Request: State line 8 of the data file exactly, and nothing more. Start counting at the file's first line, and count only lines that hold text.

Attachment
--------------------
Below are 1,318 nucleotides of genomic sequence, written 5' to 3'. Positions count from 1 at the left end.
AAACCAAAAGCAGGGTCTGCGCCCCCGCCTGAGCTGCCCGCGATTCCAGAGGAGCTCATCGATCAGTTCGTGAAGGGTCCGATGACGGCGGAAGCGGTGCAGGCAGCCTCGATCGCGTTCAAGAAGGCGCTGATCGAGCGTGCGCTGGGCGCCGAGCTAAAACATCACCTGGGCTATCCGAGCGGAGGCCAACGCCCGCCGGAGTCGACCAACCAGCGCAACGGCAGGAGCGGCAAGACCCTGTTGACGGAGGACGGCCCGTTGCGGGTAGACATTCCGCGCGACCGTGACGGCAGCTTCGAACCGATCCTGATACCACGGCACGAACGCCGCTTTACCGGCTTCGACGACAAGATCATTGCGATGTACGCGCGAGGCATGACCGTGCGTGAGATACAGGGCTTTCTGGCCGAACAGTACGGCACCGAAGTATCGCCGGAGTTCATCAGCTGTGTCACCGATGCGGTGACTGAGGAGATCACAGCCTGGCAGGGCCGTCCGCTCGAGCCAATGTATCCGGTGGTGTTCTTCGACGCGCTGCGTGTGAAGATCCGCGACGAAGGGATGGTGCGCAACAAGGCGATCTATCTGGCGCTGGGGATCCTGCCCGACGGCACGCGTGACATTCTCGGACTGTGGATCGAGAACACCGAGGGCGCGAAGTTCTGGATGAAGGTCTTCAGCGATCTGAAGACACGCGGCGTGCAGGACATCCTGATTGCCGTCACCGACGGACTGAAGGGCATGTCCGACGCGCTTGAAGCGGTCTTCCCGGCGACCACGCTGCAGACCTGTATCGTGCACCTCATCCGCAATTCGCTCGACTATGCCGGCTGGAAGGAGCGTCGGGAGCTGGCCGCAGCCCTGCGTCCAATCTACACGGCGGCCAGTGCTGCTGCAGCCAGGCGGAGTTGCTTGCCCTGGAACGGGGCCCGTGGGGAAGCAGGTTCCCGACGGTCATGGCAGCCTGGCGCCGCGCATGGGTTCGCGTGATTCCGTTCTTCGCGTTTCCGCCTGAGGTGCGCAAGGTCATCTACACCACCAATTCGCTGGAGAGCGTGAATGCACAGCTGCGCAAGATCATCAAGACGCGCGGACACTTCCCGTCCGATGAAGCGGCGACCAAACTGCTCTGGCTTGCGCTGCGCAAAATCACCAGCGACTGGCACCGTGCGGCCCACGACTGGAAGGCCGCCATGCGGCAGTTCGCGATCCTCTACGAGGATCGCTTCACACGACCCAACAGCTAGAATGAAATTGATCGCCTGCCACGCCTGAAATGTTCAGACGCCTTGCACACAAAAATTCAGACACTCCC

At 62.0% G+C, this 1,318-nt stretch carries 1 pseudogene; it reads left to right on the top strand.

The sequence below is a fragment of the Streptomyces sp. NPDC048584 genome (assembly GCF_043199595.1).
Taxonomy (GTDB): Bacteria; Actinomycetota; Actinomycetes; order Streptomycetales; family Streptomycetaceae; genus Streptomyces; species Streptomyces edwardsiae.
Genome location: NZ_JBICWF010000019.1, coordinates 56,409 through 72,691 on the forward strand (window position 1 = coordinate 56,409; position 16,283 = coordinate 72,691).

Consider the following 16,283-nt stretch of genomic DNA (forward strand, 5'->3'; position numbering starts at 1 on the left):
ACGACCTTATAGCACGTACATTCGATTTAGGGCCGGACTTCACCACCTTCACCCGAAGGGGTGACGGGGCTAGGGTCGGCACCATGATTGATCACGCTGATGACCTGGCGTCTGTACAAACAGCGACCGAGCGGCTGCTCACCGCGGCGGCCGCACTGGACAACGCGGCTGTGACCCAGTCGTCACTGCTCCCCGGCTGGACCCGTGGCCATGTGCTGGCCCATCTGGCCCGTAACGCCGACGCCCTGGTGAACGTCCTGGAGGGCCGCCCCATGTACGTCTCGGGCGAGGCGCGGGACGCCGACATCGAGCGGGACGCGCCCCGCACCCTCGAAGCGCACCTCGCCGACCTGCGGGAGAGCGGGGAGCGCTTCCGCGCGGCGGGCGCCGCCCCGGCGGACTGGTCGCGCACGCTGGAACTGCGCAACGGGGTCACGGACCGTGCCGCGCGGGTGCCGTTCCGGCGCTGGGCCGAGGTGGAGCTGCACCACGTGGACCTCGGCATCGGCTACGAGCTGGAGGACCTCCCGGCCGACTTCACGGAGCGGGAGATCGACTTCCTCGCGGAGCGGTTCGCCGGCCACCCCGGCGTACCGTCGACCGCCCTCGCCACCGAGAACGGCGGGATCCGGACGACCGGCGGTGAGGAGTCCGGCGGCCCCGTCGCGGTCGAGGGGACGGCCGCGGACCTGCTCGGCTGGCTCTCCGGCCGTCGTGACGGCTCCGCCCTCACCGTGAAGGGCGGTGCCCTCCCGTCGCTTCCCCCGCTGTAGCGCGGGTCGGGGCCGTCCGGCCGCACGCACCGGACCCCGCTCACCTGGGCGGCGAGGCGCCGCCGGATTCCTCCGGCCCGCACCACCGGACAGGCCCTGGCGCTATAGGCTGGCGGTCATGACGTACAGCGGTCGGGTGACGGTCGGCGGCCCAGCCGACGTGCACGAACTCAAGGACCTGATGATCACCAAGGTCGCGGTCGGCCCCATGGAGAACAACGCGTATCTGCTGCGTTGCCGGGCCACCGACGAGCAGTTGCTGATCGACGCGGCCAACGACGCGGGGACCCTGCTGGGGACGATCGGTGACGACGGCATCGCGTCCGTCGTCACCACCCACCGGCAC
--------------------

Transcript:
ACGACCTTATAGCACGTACATTCGATTTAGGGCCGGACTTCACCACCTTCACCCGAAGGGGTGACGGGGCTAGGGTCGGCACCATGATTGATCACGCTGATGACCTGGCGTCTGTACAAACAGCGACCGAGCGGCTGCTCACCGCGGCGGCCGCACTGGACAACGCGGCTGTGACCCAGTCGTCACTGCTCCCCGGCTGGACCCGTGGCCATGTGCTGGCCCATCTGGCCCGTAACGCCGACGCCCTGGTGAACGTCCTGGAGGGCCGCCCCATGTACGTCTCGGGCGAGGCGCGGGACGCCGACATCGAGCGGGACGCGCCCCGCACCCTCGAAGCGCACCTCGCCGACCTGCGGGAGAGCGGGGAGCGCTTCCGCGCGGCGGGCGCCGCCCCGGCGGACTGGTCGCGCACGCTGGAACTGCGCAACGGGGTCACGGACCGTGCCGCGCGGGTGCCGTTCCGGCGCTGGGCCGAGGTGGAGCTGCACCACGTGGACCTCGGCATCGGCTACGAGCTGGAGGACCTCCCGGCCGACTTCACGGAGCGGGAGATCGACTTCCTCGCGGAGCGGTTCGCCGGCCACCCCGGCGTACCGTCGACCGCCCTCGCCACCGAGAACGGCGGGATCCGGACGACCGGCGGTGAGGAGTCCGGCGGCCCCGTCGCGGTCGAGGGGACGGCCGCGGACCTGCTCGGCTGGCTCTCCGGCCGTCGTGACGGCTCCGCCCTCACCGTGAAGGGCGGTGCCCTCCCGTCGCTTCCCCCGCTGTAGCGCGGGTCGGGGCCGTCCGGCCGCACGCACCGGACCCCGCTCACCTGGGCGGCGAGGCGCCGCCGGATTCCTCCGGCCCGCACCACCGGACAGGCCCTGGCGCTATAGGCTGGCGGTCATGACGTACAGCGGTCGGGTGACGGTCGGCGGCCCAGCCGACGTGCACGAACTCAAGGACCTGATGATCACCAAGGTCGCGGTCGGCCCCATGGAGAACAACGCGTATCTGCTGCGTTGCCGGGCCACCGACGAGCAGTTGCTGATCGACGCGGCCAACGACGCGGGGACCCTGCTGGGGACGATCGGTGACGACGGCATCGCGTCCGTCGTCACCACCCACCGGCAC